Most of my childhood is a blur for me because like I've mentioned in a previous post, I dumped a lot of it because it wasn't the fondest of memories for me.
But, today, all the bits and pieces that came in flashbacks were sprinkled with my grandmother. I was very young while she was an active part of my life. I was very naive and impressionable.
I guess you could say that she played the typical grandma role of spoiling us and letting us do whatever we wanted. Not very many flashbacks came to me today but the one that was the most vivid is what I want to share with you, in her honor.
From what I recall, she was very much a morning person. She would wake us up by the garlicky aroma of her amazing Filipino style fried rice before the sun broke the horizon. She would tear off the sheets relentlessly and she would practically strip me naked if she didn't have enough pieces of dirty clothes to throw into the wash. She was practical after all.
I would stumble to the kitchen and sit patiently as she served me a way too large portion for a mere 8 year old. But I loved her fried rice. She used salt instead of soy sauce like everyone else on the island does. And she doused the entire 10 cups of fried rice with garlic powder to even out the massive amount of chopped onions she insisted on including. This is where my love for garlic and onions comes from exclusively. Without a doubt.
After breakfast and a 64oz glass of Nestle iced tea, I would be rushed to change so we could go to the Saturday flea market. These were the best Saturdays of my childhood. I would always try to hide my excitement because even at 8 I had a loud personality. And if I got too excited she wouldn't allow me to get malagkit (a sweet and sticky rice dessert) which was truly the worst punishment for me.
We always had second breakfast at the market. It was rice, longansia, and eggs-over easy. Seriously, if she wasn't currently feeding us it was like she was failing as our guardian. This is also where my terrible relationship with food came from.
Then, to ward off the food coma which we all knew was coming she would make us walk through all the makeshift aisles of the vendors that haphazardly filled the abandoned shipyard parking lot. I developed this fear of getting kidnapped because of this place. It was so creepy and unorganized that a kid could easily get snatched up and thrown into a van without anyone noticing because it was always bustling with people sporadically dodging through the walls of curtains separating one vendor from the next.
Grandma Daso always sent us home with tons of shit we didn't need. Cheap toys that either fell apart or straight up broke the second we opened the packaging that was held together with scotch tape. I learned quickly to gravitate towards the more quality items available at the flea market. The shoes...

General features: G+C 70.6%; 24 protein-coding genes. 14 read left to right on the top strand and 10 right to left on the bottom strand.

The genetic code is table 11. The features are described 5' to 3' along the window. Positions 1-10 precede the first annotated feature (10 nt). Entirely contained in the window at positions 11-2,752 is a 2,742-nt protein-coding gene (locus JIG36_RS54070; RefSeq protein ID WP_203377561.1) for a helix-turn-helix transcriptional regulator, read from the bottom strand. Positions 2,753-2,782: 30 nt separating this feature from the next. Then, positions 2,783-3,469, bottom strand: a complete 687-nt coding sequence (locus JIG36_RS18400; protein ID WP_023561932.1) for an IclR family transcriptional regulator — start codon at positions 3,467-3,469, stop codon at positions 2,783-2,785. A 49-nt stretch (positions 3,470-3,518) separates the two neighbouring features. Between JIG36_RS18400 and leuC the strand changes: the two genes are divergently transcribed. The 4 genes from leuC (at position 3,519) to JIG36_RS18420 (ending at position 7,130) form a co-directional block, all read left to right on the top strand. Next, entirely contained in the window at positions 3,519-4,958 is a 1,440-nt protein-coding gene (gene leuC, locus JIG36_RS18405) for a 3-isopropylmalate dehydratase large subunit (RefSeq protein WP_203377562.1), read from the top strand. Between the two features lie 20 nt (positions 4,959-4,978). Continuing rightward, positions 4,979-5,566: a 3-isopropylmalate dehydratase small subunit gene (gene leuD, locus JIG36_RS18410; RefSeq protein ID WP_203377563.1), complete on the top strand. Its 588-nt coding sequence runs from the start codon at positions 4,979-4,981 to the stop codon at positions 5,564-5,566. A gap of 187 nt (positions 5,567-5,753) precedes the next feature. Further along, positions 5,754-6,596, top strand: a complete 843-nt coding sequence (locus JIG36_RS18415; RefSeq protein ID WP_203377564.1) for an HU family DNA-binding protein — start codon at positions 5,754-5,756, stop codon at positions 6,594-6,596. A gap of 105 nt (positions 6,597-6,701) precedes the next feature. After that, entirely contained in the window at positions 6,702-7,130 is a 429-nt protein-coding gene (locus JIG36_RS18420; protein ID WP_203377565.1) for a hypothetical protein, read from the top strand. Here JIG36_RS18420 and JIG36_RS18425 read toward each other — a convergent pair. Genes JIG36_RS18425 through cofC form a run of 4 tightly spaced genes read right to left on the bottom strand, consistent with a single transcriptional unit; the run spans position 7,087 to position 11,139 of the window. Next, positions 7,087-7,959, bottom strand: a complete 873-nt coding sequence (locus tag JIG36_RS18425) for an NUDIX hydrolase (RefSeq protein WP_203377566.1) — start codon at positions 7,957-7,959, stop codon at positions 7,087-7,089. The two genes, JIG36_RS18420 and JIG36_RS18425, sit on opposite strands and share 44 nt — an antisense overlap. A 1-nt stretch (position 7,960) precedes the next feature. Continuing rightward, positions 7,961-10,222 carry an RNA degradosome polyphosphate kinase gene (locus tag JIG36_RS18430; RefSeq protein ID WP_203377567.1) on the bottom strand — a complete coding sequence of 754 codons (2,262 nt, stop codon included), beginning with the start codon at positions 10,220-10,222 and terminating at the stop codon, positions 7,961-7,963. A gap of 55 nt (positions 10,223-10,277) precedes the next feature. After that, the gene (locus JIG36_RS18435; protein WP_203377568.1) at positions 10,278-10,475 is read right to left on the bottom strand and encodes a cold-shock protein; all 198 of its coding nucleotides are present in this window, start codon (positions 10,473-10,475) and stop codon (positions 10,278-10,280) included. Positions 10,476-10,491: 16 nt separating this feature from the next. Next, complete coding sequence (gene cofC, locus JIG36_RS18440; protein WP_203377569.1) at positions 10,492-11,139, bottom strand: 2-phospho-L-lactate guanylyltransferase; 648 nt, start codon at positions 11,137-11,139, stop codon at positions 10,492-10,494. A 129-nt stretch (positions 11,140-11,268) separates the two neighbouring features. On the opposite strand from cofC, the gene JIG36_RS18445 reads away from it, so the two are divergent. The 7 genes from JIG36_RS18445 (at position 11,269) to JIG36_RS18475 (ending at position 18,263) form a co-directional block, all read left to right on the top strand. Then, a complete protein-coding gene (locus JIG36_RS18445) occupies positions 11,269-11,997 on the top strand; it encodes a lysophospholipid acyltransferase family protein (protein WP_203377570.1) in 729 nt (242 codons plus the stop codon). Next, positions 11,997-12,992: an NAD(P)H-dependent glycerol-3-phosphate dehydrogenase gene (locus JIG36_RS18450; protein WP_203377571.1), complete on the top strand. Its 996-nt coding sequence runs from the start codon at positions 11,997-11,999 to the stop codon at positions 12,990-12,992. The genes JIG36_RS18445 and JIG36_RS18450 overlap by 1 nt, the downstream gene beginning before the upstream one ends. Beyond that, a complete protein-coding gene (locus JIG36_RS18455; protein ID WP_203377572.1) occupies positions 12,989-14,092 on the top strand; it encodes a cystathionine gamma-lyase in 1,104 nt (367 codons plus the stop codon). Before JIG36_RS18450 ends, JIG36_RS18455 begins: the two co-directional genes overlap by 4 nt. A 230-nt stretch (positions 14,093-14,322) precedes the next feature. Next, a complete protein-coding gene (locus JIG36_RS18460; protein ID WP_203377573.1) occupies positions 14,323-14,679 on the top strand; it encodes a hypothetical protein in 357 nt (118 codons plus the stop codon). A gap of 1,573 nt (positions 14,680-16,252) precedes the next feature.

I was the only 3rd grader running around the play ground in platform shoes. No shit my grandmother bought me my first pair of heels. I totally remember them too. They were a shamrock green velvet bootie with laces up the front and a 3" heel with a 1" platform. I wore those suckers everyday! I also remember feeling like a giant with them on. I would jump off the swings at full force and land on my feet like a damn champ. The thought of snapping my ankles never even crossed my mind.
This is where my shoe obsession stems from. After my grandmother noticed that I wore those things to shit, she then started a little tradition. Every few weeks before we went to the flea market, she would make me promise to behave and if my parents reported to her that I was good, she would buy me new shoes. The fear of not getting a new pair of shoes scared me straight. I followed rules to the tee.
One of my favorite things as an adult is rewarding myself with a new pair of shoes. Sometimes when I bring home a new pair, and as I'm adding them to my collection, memories of those days at the flea market pop into my head. I smile big time.
Unfortunately our relationship grew cold after the divorce and I eventually moved to Japan. For reasons I don't feel like getting into today, we pretty much stopped all communication after I left home at 16. I got word of her stage 4 lung cancer and grim prognosis via a Facebook wall post. She passed away 2 months later. I didn't make it back to Guam for the funeral and I never got to say my goodbyes.
I've made peace with my immaturity towards the whole thing. All I can say now is that I really did love her. She was very generous, too generous in my opinion. But there is so much about me that is a pure reflection of her and in that it is like she is with me all the time.
Have a beautiful day my friends and buy the damn shoes.